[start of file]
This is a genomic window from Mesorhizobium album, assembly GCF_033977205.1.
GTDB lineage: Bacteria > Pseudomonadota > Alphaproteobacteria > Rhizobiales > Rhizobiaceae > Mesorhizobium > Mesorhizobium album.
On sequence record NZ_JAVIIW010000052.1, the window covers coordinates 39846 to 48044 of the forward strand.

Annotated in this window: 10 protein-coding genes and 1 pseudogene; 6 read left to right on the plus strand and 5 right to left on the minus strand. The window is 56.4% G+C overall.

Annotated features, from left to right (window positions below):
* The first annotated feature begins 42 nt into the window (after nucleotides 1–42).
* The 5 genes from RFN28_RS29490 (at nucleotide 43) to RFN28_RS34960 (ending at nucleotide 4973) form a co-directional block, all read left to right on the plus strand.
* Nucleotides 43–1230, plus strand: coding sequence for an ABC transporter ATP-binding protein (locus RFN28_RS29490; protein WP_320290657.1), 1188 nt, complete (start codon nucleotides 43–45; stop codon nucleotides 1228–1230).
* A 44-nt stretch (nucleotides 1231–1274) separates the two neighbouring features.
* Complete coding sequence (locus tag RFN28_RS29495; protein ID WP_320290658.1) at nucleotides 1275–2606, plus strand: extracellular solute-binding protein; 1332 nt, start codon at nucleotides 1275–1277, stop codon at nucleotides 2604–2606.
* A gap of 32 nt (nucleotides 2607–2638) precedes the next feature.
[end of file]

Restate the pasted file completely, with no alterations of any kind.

This is a genomic window from Mesorhizobium album, assembly GCF_033977205.1.
GTDB lineage: Bacteria > Pseudomonadota > Alphaproteobacteria > Rhizobiales > Rhizobiaceae > Mesorhizobium > Mesorhizobium album.
On sequence record NZ_JAVIIW010000052.1, the window covers coordinates 39846 to 48044 of the forward strand.

Annotated in this window: 10 protein-coding genes and 1 pseudogene; 6 read left to right on the plus strand and 5 right to left on the minus strand. The window is 56.4% G+C overall.

Annotated features, from left to right (window positions below):
* The first annotated feature begins 42 nt into the window (after nucleotides 1–42).
* The 5 genes from RFN28_RS29490 (at nucleotide 43) to RFN28_RS34960 (ending at nucleotide 4973) form a co-directional block, all read left to right on the plus strand.
* Nucleotides 43–1230, plus strand: coding sequence for an ABC transporter ATP-binding protein (locus RFN28_RS29490; protein WP_320290657.1), 1188 nt, complete (start codon nucleotides 43–45; stop codon nucleotides 1228–1230).
* A 44-nt stretch (nucleotides 1231–1274) separates the two neighbouring features.
* Complete coding sequence (locus tag RFN28_RS29495; protein ID WP_320290658.1) at nucleotides 1275–2606, plus strand: extracellular solute-binding protein; 1332 nt, start codon at nucleotides 1275–1277, stop codon at nucleotides 2604–2606.
* A gap of 32 nt (nucleotides 2607–2638) precedes the next feature.